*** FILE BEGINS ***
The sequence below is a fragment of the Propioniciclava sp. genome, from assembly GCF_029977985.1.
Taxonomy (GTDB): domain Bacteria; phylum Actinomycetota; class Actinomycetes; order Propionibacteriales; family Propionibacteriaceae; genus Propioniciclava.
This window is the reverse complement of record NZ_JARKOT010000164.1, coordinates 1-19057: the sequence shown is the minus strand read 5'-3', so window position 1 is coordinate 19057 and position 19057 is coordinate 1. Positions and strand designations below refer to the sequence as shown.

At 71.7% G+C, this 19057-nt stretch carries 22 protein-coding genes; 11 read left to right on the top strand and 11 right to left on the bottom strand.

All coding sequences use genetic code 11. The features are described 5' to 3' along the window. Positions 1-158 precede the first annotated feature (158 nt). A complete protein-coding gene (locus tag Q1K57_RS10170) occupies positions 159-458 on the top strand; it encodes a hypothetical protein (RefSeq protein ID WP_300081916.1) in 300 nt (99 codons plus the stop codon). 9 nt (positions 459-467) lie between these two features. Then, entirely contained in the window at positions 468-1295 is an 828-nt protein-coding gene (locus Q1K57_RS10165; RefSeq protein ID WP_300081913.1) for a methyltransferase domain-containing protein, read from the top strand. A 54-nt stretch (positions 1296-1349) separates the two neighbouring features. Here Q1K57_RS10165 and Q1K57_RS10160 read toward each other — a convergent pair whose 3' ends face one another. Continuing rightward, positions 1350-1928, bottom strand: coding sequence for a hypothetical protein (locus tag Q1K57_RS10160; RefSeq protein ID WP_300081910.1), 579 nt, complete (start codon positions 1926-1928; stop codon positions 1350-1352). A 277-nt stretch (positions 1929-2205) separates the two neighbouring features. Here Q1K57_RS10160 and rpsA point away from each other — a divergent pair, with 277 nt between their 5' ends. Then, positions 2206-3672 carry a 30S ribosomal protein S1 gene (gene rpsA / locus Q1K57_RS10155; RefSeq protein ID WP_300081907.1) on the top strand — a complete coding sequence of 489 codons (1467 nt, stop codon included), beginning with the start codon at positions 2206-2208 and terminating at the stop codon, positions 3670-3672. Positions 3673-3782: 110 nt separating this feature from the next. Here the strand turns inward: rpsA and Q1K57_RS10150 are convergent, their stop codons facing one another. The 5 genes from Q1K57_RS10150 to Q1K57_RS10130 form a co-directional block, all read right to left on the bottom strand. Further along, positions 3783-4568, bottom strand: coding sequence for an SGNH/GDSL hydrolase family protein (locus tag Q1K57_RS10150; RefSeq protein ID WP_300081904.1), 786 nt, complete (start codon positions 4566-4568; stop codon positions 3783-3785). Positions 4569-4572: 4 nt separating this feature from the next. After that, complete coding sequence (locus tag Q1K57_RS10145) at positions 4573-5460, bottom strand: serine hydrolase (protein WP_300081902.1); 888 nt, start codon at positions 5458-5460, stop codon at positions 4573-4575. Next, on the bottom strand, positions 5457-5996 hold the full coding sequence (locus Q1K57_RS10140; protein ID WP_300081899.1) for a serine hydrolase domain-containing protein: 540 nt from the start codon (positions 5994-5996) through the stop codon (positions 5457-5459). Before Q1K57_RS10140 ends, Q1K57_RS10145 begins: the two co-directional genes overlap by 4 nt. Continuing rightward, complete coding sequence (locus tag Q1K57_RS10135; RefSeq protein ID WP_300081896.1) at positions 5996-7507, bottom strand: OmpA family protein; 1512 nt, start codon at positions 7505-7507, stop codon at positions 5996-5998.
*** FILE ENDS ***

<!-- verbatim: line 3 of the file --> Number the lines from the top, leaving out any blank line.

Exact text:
This window is the reverse complement of record NZ_JARKOT010000164.1, coordinates 1-19057: the sequence shown is the minus strand read 5'-3', so window position 1 is coordinate 19057 and position 19057 is coordinate 1. Positions and strand designations below refer to the sequence as shown.